Sergey Kovalev kicks off his 2018 campaign

Photo credit: David Spagnolo/Main Events

 

Sergey Kovalev begins his 2018 campaign at the very same venue – the Theater at Madison Square Garden (HBO 10:05 p.m. ET/7:05 p.m. PT) – where he ended his tumultuous 2017. He faces Igor “Home Alone” Mikhalkin in defense of the WBO light heavyweight title he won last November by stopping Vyacheslav Shabranskyy in two short rounds.

 

Now, if you have no idea who Mikhalkin is, well…..neither does Kovalev.

 

“I never saw him before, maybe his last fight, his IBO championship (bout),” said the “Krusher” last Saturday afternoon where a media luncheon was organized at the Westin Hotel near LAX. “I met him the last time I fought in Russia when I fought (Isaac) Chilemba. He came to support me personally but I met with him early in amateur boxing, when I was an amateur. But we never fought; we never sparred.

 

“Now it’s very interesting that we’re fighting. He’s Russian; I’m Russian and we’re going to make a very interesting fight.”

 

Being they are comrades, things have been very respectful between the two in the lead-up to this event. When asked to describe the southpaw with a record of 21-1 (9), Kovalev told UCNLive.com, “He’s a good boxer and an IBO champion. It’s interesting; let’s wait till March 3rd. We will see everything, what he brings, what I will bring against each other.”

 

For Kovalev, this is his second bout after this stoppage loss to Andre Ward last June in their rematch. There have been significant changes for Kovalev in the wake of that jarring defeat, mainly the severing of ties with long-time trainer John David Jackson. What had been a successful marriage ended in a rather nasty and public divorce.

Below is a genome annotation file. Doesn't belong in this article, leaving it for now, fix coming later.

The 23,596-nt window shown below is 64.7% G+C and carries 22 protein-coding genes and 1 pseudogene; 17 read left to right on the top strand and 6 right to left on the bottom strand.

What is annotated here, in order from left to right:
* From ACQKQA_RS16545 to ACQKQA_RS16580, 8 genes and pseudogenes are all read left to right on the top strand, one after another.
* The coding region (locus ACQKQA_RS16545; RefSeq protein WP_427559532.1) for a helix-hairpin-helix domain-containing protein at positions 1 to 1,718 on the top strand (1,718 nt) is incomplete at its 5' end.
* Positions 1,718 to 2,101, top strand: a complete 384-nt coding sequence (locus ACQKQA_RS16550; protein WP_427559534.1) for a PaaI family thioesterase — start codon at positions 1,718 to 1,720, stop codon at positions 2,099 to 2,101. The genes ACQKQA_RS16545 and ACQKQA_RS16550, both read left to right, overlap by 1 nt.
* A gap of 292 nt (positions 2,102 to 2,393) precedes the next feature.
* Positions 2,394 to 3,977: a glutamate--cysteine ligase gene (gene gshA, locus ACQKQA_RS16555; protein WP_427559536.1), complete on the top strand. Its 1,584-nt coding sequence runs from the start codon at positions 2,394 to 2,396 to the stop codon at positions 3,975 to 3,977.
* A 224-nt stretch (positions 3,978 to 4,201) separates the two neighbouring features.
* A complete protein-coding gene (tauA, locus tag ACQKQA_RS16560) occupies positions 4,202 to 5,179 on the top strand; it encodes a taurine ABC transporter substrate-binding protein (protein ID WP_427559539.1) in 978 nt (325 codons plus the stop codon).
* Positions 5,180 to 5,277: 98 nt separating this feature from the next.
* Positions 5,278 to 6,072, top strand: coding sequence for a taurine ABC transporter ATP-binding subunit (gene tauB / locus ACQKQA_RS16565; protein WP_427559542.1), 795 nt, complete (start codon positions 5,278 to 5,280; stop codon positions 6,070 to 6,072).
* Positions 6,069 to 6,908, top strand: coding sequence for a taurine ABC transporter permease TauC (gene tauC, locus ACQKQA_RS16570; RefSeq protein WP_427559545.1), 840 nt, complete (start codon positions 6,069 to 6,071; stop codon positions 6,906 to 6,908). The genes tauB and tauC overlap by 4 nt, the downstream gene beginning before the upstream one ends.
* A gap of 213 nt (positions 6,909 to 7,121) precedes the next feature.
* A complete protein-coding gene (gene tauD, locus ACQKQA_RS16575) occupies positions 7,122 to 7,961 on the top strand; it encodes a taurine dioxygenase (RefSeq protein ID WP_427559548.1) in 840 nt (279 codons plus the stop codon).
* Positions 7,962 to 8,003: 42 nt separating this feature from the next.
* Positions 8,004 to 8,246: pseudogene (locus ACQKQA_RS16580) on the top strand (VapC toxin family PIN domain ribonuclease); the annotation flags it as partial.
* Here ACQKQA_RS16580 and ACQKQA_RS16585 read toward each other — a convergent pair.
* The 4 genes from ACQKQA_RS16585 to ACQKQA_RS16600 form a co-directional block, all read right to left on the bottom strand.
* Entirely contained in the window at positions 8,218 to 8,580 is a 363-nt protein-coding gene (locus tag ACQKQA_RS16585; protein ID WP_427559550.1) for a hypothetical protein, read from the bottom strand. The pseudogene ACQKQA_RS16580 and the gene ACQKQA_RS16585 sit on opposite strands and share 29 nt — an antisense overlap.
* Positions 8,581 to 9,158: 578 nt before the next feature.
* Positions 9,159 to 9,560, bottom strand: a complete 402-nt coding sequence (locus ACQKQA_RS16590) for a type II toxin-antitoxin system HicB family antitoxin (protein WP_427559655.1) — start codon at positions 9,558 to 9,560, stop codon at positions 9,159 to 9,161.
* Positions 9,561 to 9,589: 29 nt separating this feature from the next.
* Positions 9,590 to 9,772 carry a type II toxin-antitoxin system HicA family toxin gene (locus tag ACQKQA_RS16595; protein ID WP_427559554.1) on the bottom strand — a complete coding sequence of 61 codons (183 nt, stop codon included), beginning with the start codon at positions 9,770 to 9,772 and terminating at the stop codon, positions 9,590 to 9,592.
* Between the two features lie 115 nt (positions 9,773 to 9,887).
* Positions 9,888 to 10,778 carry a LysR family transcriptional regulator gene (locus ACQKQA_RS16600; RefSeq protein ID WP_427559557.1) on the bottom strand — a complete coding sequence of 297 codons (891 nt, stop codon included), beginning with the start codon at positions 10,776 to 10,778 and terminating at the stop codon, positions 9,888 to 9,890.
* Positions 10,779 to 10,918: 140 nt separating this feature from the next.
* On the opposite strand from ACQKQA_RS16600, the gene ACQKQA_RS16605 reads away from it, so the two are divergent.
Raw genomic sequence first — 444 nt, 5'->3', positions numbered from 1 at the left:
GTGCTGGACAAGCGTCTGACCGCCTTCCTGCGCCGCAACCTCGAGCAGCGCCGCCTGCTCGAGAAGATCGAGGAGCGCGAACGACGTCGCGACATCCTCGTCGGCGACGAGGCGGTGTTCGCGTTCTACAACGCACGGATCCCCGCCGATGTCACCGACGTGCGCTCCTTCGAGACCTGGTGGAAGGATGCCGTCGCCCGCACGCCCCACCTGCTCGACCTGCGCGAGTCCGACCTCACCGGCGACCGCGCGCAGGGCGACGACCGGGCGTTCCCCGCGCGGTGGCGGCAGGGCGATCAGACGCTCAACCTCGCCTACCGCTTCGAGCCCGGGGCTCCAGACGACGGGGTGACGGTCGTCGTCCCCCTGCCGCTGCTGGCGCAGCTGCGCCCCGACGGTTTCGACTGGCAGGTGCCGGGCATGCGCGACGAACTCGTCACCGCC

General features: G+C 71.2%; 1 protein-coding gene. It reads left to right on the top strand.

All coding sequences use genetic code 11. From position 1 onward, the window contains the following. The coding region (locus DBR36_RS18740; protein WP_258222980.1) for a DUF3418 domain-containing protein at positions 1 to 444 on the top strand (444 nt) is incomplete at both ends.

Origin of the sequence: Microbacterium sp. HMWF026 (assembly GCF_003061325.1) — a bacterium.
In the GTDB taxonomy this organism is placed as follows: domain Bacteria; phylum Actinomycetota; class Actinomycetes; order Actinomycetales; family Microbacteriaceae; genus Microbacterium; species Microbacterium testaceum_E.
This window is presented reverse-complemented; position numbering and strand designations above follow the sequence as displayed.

In Kovalev’s corner now is Abror Tursunpulatov.

 

So does this represent a new beginning for Kovalev?

 

“Y’ know, yes,’ ‘he said. “Right now, it’s not new. It’s everything old – what was forgot by me without a coach. Because here in America, I can say that I had a professional boxing career without a coach but this coach (Jackson) was not a coach. For example, like Abror keeps control of everything, all my training camp, his plan, all week what I should do. When I should rest, sparring, everything. Everything under his control and it’s relaxed me more and let me concentrate more for the fight, not thinking about my training camp.”

 

So if things were THAT bad between the Kovalev and Jackson, why wait so long to make a change? Were the knockout victories a deodorant to what was becoming a toxic situation?

 

Egis Klimas, who manages Kovalev says,”I can blame myself and Kathy Duva (the head of Main Events) for taking that long because we wanted John David Jackson to be there because Sergey’s telling me for a long time, ‘Egis, I need to change trainer. I need to do this.’ And I talked to Kathy, ‘Kathy, we’re probably going to be looking for the next fight to change a trainer.’ Kathy said, ‘No, it’s not going to be good for publicity.’